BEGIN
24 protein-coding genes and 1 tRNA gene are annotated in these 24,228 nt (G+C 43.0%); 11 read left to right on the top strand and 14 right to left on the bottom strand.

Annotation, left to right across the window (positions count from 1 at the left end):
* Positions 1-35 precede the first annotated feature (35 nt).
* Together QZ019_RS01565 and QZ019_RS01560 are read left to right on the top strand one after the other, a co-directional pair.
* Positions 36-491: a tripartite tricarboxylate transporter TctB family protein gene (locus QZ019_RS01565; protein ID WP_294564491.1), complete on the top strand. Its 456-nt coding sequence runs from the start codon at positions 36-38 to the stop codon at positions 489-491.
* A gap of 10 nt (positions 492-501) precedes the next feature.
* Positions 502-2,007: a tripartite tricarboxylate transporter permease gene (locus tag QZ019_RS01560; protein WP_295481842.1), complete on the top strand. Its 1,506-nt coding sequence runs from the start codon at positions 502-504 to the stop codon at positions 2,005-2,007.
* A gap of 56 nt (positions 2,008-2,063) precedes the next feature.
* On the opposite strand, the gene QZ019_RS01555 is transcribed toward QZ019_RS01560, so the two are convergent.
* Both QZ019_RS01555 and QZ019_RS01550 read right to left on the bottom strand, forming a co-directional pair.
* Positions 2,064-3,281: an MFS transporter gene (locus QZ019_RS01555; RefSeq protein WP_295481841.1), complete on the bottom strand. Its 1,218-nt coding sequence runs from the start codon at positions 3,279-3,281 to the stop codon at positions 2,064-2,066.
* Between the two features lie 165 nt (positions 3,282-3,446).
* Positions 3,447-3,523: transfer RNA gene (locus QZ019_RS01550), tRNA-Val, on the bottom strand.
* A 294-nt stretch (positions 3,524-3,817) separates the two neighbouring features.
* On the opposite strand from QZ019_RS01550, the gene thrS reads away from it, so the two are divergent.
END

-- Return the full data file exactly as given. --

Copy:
24 protein-coding genes and 1 tRNA gene are annotated in these 24,228 nt (G+C 43.0%); 11 read left to right on the top strand and 14 right to left on the bottom strand.

Annotation, left to right across the window (positions count from 1 at the left end):
* Positions 1-35 precede the first annotated feature (35 nt).
* Together QZ019_RS01565 and QZ019_RS01560 are read left to right on the top strand one after the other, a co-directional pair.
* Positions 36-491: a tripartite tricarboxylate transporter TctB family protein gene (locus QZ019_RS01565; protein ID WP_294564491.1), complete on the top strand. Its 456-nt coding sequence runs from the start codon at positions 36-38 to the stop codon at positions 489-491.
* A gap of 10 nt (positions 492-501) precedes the next feature.
* Positions 502-2,007: a tripartite tricarboxylate transporter permease gene (locus tag QZ019_RS01560; protein WP_295481842.1), complete on the top strand. Its 1,506-nt coding sequence runs from the start codon at positions 502-504 to the stop codon at positions 2,005-2,007.
* A gap of 56 nt (positions 2,008-2,063) precedes the next feature.
* On the opposite strand, the gene QZ019_RS01555 is transcribed toward QZ019_RS01560, so the two are convergent.
* Both QZ019_RS01555 and QZ019_RS01550 read right to left on the bottom strand, forming a co-directional pair.
* Positions 2,064-3,281: an MFS transporter gene (locus QZ019_RS01555; RefSeq protein WP_295481841.1), complete on the bottom strand. Its 1,218-nt coding sequence runs from the start codon at positions 3,279-3,281 to the stop codon at positions 2,064-2,066.
* Between the two features lie 165 nt (positions 3,282-3,446).
* Positions 3,447-3,523: transfer RNA gene (locus QZ019_RS01550), tRNA-Val, on the bottom strand.
* A 294-nt stretch (positions 3,524-3,817) separates the two neighbouring features.
* On the opposite strand from QZ019_RS01550, the gene thrS reads away from it, so the two are divergent.